Stefan Sagmeister. (Photo: Victor G. Jeffreys II)
Stefan Sagmeister. (Photo: Victor G. Jeffreys II)

Stefan Sagmeister Finds Optimism in the Long View

The graphic designer’s latest project celebrates the fact that long-term data reveals that our world has profoundly improved across decades and centuries.
By Spencer Bailey
October 19, 2023
24 minute read

The Austrian-born, New York–based graphic designer Stefan Sagmeister has a rare knack for tackling broad, universal subjects—happiness and beauty, most notably—and distilling them in illuminating ways that offer new insights. For his latest project, the book Now Is Better, just out from Phaidon, he’s taken on the subject of long-term thinking, arguing that never before in human history have things been better for us as a species. Through exquisite graphic arrangements and sharp data sets, he shows that our circumstances are still improving. Now is indeed better. First started in the 2020 lockdown, the project vividly brings statistics to life through a range of media, including lenticular prints, artworks that inlay charts into 19th-century paintings, and even hand-painted water glasses.

Here, Sagmeister speaks about why all this data is giving him optimism and hope for our present and future; why humans have a propensity for short-term thinking and consuming negative news, and how to help change that; and his take on the ongoing, time-honored “What makes something art versus design?” debate.

Cover of Sagmeister’s new book, “Now Is Better” (2023). (Courtesy Phaidon)
Cover of Sagmeister’s new book, “Now Is Better” (2023). (Courtesy Phaidon)

When we last had a formal interview, for our At a Distance podcast, you told me about the origins of your Now Is Better project: your time as a designer in residence at the American Academy in Rome and a conversation you had with someone at a dinner party there about democracy. You also mentioned how you learned about the Long Now Foundation through Brian Eno, and how that thinking has had a large impact on your work. Now that you’ve created two gallery exhibitions and a book, how has this project reshaped your thinking and perspective on the world?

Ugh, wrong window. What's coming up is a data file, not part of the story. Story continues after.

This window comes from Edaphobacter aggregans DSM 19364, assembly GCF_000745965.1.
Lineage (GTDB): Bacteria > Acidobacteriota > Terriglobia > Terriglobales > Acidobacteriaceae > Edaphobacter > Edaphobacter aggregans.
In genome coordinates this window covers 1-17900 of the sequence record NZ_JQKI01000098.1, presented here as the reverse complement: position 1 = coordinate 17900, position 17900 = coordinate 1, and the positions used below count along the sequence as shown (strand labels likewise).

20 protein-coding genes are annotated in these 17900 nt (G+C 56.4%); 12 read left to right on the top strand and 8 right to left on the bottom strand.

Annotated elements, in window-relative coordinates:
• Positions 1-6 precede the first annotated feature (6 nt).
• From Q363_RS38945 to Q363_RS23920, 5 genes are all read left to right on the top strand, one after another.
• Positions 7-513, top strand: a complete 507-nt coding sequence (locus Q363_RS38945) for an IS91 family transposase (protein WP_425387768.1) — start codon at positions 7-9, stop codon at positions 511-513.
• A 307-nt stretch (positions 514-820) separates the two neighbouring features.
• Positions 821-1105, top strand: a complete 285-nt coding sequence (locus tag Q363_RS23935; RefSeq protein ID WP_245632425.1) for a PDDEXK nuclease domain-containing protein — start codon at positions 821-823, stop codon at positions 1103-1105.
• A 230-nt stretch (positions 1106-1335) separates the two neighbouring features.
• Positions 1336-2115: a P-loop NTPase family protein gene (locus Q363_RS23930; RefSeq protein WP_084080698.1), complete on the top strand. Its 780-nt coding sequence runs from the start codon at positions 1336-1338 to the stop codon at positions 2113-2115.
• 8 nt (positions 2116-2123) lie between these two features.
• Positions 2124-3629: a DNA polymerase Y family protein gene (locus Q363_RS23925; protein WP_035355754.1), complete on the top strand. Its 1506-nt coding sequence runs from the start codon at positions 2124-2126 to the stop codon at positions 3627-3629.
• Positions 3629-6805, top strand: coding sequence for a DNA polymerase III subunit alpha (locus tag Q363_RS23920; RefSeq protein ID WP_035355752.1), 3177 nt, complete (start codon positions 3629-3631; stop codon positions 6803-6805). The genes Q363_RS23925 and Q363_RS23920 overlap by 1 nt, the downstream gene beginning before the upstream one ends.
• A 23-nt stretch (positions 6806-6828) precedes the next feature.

Well, since we’ve last talked, I’ve done much more research—talked to Steven Pinker, watched all of Max Roser’s developments of our world and data, and just immersed myself much more on the research side, if you want to call it that. But I’m looking at data. It’s not that I do field research out there.

On the creation side, [I’m making] not just the historic paintings and the lenticulars for the exhibitions, but all sorts of stuff: the Lobmeyr glass you’re drinking from, the watch that I’m wearing—we made twelve pieces that are in the world; all the way down to, let’s say, a series of tunnels for Toronto that connect the hospitals there, or a bike path in Arkansas.

It’s ultimately so fascinating to me that the difference between looking at the world in the short term versus the long term is literally, if not a 180-degree difference, a 179-degree difference. Meaning, it’s literally from, if we would look at today’s New York Times front page without actually looking at it, my guess would be—and I’m probably not wrong—that every single article on it would be about something negative. Now, if we would look at the same subjects from a hundred-year point of view, I can almost guarantee you that all of those would look very positive. If we look at natural catastrophes, even though we just had two major ones happening yesterday in Syria and Morocco, only ten percent as many people die today in natural catastrophes as they did a hundred years ago—even in absolute numbers, considering that we were many fewer people a hundred years ago than we are today. That’s really astonishing. If you look at it from a percentage point of view, it’s much more radical—it’s probably a couple percent. This has a lot to do with developments in forecasting. We can pick safety measures. Even though houses clearly still do collapse, they collapse at a much lesser rate than they used to.

It’s interesting, I just got an invitation to go to Ukraine and do a talk. Which, I would’ve gone, for sure. But I can’t make it, so I’m doing it online, and I’ll dare to do my Now Is Better talk in the Ukraine. I’ll see how that goes over. I’m sure I’ll do a caveat. In other talks, I’ve said, “I wouldn’t do a talk like this in the Ukraine, because if you are that close to the catastrophe and that close to war, I wouldn’t blame anybody for having their ears closed right now for this message. If you’re that close to the catastrophe, do you really care that there is another way to look at this?” I think I’ll try it. I’m not sure what will happen. I might get shouted at. It’s an experiment. I’m not sure if people will have the wherewithal to listen to this message.